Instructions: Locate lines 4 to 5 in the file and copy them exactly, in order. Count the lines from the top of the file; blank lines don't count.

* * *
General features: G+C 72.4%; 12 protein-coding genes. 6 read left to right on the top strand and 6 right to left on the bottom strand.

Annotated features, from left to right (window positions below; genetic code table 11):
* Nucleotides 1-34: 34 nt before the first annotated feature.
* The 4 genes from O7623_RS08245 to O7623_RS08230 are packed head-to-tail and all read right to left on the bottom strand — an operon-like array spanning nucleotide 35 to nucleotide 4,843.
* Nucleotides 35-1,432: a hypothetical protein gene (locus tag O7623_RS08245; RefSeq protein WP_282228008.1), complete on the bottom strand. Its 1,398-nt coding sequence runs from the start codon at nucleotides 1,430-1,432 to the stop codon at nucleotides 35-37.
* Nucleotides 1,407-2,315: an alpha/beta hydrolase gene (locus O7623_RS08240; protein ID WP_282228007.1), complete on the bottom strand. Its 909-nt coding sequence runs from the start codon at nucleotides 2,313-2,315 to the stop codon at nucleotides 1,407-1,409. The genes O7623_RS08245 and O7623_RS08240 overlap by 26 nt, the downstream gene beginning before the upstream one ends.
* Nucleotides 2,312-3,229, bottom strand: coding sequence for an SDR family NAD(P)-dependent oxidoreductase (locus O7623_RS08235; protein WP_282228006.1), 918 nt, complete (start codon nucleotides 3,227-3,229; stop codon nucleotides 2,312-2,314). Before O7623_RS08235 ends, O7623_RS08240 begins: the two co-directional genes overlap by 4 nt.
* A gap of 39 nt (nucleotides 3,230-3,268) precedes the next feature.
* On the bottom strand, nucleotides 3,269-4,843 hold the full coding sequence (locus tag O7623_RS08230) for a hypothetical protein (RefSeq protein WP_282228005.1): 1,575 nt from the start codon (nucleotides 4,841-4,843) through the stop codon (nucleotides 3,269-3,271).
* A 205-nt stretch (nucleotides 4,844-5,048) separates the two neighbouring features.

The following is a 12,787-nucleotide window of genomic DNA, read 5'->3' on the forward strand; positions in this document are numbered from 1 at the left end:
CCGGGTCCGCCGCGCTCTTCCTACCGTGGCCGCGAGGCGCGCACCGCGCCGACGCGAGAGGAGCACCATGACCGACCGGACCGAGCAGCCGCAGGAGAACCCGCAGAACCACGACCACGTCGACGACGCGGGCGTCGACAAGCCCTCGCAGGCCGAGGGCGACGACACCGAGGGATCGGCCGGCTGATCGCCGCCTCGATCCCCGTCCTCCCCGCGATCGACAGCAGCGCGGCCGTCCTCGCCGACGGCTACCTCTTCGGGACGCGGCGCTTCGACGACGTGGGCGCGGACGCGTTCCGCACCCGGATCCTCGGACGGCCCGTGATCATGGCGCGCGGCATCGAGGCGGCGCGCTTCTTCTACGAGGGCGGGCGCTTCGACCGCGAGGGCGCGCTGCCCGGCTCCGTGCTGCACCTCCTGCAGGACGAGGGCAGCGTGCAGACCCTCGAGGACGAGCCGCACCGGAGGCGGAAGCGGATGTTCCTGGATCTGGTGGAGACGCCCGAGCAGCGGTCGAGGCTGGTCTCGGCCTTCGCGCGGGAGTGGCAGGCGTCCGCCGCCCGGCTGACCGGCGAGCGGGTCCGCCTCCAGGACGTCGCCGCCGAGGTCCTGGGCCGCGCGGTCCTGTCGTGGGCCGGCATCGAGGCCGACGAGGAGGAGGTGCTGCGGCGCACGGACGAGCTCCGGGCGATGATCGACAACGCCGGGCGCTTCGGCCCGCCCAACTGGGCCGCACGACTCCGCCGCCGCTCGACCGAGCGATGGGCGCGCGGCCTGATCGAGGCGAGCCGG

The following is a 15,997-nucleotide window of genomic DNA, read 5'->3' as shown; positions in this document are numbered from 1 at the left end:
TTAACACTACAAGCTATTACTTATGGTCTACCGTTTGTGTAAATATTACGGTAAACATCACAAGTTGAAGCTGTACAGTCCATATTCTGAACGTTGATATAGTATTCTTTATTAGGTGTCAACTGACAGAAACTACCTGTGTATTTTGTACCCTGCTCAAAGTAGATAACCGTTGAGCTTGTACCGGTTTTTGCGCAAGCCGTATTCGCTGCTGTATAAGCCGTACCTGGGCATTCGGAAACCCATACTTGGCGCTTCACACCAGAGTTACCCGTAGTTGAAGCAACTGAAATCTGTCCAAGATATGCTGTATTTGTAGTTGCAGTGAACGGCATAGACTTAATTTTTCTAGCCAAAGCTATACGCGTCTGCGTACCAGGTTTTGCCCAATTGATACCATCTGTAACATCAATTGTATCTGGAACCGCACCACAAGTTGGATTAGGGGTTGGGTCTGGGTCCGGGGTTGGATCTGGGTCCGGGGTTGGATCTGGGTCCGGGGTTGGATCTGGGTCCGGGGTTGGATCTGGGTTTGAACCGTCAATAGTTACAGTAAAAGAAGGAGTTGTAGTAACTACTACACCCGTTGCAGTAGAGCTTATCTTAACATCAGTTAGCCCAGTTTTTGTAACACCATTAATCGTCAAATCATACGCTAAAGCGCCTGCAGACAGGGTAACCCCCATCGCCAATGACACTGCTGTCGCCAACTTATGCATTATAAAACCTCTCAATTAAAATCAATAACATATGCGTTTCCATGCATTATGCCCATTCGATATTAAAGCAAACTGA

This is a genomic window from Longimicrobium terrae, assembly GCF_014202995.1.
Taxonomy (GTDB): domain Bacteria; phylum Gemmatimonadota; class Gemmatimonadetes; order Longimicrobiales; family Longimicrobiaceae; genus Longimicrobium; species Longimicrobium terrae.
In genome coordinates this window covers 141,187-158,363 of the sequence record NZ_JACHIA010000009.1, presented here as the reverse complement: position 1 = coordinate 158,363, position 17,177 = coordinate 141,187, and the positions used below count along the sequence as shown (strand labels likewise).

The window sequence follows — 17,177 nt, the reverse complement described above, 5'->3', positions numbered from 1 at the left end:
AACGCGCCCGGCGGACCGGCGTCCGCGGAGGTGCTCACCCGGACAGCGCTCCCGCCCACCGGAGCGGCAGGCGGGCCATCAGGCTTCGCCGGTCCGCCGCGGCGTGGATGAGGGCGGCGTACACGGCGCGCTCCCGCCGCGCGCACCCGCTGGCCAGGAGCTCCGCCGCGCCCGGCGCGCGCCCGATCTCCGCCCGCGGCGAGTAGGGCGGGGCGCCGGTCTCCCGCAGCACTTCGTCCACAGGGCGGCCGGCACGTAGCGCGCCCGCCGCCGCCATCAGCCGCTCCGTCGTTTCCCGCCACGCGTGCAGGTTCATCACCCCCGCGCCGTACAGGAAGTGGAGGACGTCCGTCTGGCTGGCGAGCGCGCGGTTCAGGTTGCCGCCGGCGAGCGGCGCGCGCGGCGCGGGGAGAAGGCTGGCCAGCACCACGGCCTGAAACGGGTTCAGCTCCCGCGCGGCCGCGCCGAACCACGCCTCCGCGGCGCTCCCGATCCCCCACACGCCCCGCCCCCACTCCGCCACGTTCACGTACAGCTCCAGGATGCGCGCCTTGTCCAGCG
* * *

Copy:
* The 4 genes from O7623_RS08245 to O7623_RS08230 are packed head-to-tail and all read right to left on the bottom strand — an operon-like array spanning nucleotide 35 to nucleotide 4,843.
* Nucleotides 35-1,432: a hypothetical protein gene (locus tag O7623_RS08245; RefSeq protein WP_282228008.1), complete on the bottom strand. Its 1,398-nt coding sequence runs from the start codon at nucleotides 1,430-1,432 to the stop codon at nucleotides 35-37.